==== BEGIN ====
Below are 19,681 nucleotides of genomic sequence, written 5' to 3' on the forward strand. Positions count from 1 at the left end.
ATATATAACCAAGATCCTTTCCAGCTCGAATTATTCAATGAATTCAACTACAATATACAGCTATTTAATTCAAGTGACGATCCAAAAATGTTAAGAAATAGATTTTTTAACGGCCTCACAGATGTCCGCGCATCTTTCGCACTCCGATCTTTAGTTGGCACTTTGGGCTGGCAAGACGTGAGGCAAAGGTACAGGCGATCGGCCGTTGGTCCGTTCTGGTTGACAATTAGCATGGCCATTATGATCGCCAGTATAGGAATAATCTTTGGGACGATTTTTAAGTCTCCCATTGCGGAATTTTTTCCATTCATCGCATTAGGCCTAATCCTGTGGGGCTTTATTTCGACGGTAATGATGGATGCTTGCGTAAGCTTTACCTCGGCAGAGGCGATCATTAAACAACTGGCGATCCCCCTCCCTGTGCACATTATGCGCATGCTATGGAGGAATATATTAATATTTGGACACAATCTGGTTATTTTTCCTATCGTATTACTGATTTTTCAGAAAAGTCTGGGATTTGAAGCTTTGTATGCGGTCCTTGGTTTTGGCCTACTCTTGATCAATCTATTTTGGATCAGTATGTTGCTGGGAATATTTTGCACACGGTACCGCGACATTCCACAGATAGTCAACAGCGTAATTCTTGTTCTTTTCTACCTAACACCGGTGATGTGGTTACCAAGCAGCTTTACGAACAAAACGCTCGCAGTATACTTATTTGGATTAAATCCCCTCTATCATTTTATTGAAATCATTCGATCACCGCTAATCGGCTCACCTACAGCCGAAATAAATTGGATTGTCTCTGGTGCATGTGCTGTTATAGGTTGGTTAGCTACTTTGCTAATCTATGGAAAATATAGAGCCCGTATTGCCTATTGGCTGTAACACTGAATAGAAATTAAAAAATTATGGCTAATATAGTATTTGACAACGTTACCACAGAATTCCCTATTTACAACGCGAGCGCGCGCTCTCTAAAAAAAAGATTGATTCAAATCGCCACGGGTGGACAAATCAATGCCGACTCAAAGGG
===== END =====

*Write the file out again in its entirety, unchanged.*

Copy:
Below are 19,681 nucleotides of genomic sequence, written 5' to 3' on the forward strand. Positions count from 1 at the left end.
ATATATAACCAAGATCCTTTCCAGCTCGAATTATTCAATGAATTCAACTACAATATACAGCTATTTAATTCAAGTGACGATCCAAAAATGTTAAGAAATAGATTTTTTAACGGCCTCACAGATGTCCGCGCATCTTTCGCACTCCGATCTTTAGTTGGCACTTTGGGCTGGCAAGACGTGAGGCAAAGGTACAGGCGATCGGCCGTTGGTCCGTTCTGGTTGACAATTAGCATGGCCATTATGATCGCCAGTATAGGAATAATCTTTGGGACGATTTTTAAGTCTCCCATTGCGGAATTTTTTCCATTCATCGCATTAGGCCTAATCCTGTGGGGCTTTATTTCGACGGTAATGATGGATGCTTGCGTAAGCTTTACCTCGGCAGAGGCGATCATTAAACAACTGGCGATCCCCCTCCCTGTGCACATTATGCGCATGCTATGGAGGAATATATTAATATTTGGACACAATCTGGTTATTTTTCCTATCGTATTACTGATTTTTCAGAAAAGTCTGGGATTTGAAGCTTTGTATGCGGTCCTTGGTTTTGGCCTACTCTTGATCAATCTATTTTGGATCAGTATGTTGCTGGGAATATTTTGCACACGGTACCGCGACATTCCACAGATAGTCAACAGCGTAATTCTTGTTCTTTTCTACCTAACACCGGTGATGTGGTTACCAAGCAGCTTTACGAACAAAACGCTCGCAGTATACTTATTTGGATTAAATCCCCTCTATCATTTTATTGAAATCATTCGATCACCGCTAATCGGCTCACCTACAGCCGAAATAAATTGGATTGTCTCTGGTGCATGTGCTGTTATAGGTTGGTTAGCTACTTTGCTAATCTATGGAAAATATAGAGCCCGTATTGCCTATTGGCTGTAACACTGAATAGAAATTAAAAAATTATGGCTAATATAGTATTTGACAACGTTACCACAGAATTCCCTATTTACAACGCGAGCGCGCGCTCTCTAAAAAAAAGATTGATTCAAATCGCCACGGGTGGACAAATCAATGCCGACTCAAAGGG